tr.v. pro·scribed, pro·scrib·ing, pro·scribes
1. To prohibit; forbid: foods that are proscribed by religious dietary laws. See Synonyms at forbid.
2. To denounce or condemn: "The small sins of natural pleasure that we see ... mildly proscribed in the confession manuals of the late Middle Ages" (James Turner).
a. To banish or outlaw (a person): "Emperors took it on themselves to proscribe heretics" (Garry Wills).
b. To publish the name of (a person) as outlawed.
[Middle English proscriben, from Latin prōscrībere, to put up someone's name as outlawed : prō-, in front; see PRO-1 + scrībere, to write; see skrībh- in the Appendix of Indo-European roots.]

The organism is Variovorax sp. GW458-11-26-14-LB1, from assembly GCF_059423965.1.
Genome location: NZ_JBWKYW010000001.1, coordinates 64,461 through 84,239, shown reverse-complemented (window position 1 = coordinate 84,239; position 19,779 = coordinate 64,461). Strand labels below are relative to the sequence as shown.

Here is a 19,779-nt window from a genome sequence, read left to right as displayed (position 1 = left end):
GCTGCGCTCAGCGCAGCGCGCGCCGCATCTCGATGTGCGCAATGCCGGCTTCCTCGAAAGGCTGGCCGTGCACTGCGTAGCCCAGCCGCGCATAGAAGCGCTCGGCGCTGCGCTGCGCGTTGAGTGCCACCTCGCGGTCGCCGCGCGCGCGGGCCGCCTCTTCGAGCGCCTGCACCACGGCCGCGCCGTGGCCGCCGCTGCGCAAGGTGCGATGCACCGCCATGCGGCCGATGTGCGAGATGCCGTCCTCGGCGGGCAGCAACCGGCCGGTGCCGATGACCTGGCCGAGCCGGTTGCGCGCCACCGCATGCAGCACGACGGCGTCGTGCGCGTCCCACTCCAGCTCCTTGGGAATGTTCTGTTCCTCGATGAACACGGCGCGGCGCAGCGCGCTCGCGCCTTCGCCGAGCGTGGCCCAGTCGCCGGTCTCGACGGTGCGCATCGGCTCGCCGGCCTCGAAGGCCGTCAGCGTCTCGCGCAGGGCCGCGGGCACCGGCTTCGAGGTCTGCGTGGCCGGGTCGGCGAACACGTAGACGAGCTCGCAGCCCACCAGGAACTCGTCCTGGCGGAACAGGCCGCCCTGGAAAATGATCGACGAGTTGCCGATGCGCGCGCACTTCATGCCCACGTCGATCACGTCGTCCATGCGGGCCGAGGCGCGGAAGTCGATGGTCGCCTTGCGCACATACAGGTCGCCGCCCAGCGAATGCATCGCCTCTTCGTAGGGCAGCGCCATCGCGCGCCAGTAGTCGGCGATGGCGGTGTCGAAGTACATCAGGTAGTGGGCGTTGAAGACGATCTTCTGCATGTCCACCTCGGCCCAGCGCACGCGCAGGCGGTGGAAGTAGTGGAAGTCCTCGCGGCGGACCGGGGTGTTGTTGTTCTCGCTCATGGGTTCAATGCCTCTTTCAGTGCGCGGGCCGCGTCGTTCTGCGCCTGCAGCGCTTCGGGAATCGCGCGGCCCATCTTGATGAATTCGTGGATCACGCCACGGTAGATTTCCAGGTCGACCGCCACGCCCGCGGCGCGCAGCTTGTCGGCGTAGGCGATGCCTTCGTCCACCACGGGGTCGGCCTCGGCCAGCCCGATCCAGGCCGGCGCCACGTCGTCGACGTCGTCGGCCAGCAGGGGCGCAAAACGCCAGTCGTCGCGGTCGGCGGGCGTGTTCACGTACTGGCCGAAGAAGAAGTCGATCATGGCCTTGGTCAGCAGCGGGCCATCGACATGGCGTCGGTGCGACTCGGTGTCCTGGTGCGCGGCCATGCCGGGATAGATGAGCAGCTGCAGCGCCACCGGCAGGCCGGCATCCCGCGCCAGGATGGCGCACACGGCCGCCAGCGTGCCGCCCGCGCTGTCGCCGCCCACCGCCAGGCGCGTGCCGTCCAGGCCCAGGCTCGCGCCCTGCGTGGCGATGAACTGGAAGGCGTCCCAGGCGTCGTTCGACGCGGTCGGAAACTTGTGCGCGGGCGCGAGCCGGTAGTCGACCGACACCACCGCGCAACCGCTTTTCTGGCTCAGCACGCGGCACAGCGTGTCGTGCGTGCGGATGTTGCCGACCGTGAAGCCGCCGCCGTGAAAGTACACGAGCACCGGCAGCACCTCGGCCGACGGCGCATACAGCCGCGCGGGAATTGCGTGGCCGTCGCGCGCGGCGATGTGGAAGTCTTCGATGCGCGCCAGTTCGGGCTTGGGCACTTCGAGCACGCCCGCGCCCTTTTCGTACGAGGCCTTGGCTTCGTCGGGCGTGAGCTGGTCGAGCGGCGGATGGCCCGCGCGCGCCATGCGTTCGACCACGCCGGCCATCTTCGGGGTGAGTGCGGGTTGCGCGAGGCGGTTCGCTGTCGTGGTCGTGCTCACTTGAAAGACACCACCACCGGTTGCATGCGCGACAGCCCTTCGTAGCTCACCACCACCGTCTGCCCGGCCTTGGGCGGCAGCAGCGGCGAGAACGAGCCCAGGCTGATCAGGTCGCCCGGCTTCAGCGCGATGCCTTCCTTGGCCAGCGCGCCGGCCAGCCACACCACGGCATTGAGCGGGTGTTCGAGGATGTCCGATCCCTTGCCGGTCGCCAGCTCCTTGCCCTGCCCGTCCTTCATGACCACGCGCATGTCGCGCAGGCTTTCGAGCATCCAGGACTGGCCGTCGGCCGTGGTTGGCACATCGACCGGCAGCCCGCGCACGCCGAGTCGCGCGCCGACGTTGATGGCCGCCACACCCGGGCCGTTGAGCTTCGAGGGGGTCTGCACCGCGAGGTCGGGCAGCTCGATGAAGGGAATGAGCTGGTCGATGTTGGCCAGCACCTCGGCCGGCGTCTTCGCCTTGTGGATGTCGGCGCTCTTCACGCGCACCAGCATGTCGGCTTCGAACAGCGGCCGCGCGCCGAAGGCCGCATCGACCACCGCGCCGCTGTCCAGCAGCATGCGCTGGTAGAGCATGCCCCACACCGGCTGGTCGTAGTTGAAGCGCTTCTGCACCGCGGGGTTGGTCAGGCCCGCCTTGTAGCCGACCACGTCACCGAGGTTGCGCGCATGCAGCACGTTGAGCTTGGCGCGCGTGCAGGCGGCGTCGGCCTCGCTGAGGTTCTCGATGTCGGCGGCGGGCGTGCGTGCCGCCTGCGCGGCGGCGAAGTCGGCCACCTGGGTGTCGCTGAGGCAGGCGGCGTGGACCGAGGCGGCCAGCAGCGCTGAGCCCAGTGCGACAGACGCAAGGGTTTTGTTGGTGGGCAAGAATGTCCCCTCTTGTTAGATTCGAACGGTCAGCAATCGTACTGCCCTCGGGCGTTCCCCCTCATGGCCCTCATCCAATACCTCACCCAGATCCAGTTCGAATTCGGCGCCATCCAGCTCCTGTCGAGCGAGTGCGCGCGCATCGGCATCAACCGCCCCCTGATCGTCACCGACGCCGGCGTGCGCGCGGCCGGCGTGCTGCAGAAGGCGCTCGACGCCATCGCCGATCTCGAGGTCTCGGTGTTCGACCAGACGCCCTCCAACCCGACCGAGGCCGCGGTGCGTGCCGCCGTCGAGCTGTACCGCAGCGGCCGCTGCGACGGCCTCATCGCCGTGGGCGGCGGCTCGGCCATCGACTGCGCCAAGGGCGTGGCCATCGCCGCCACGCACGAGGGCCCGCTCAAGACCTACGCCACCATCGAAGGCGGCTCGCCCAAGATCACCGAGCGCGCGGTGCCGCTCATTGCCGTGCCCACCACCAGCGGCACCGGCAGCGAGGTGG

The American Heritage® Dictionary of the English Language, Fifth Edition copyright ©2018 by Houghton Mifflin Harcourt Publishing Company. All rights reserved.
Indo-European & Semitic Roots Appendices
Thousands of entries in the dictionary include etymologies that trace their origins back to reconstructed proto-languages. You can obtain more information about these forms in our online appendices:
The Indo-European appendix covers nearly half of the Indo-European roots that have left their mark on English words. A more complete treatment of Indo-European roots and the English words derived from them is available in our Dictionary of Indo-European Roots.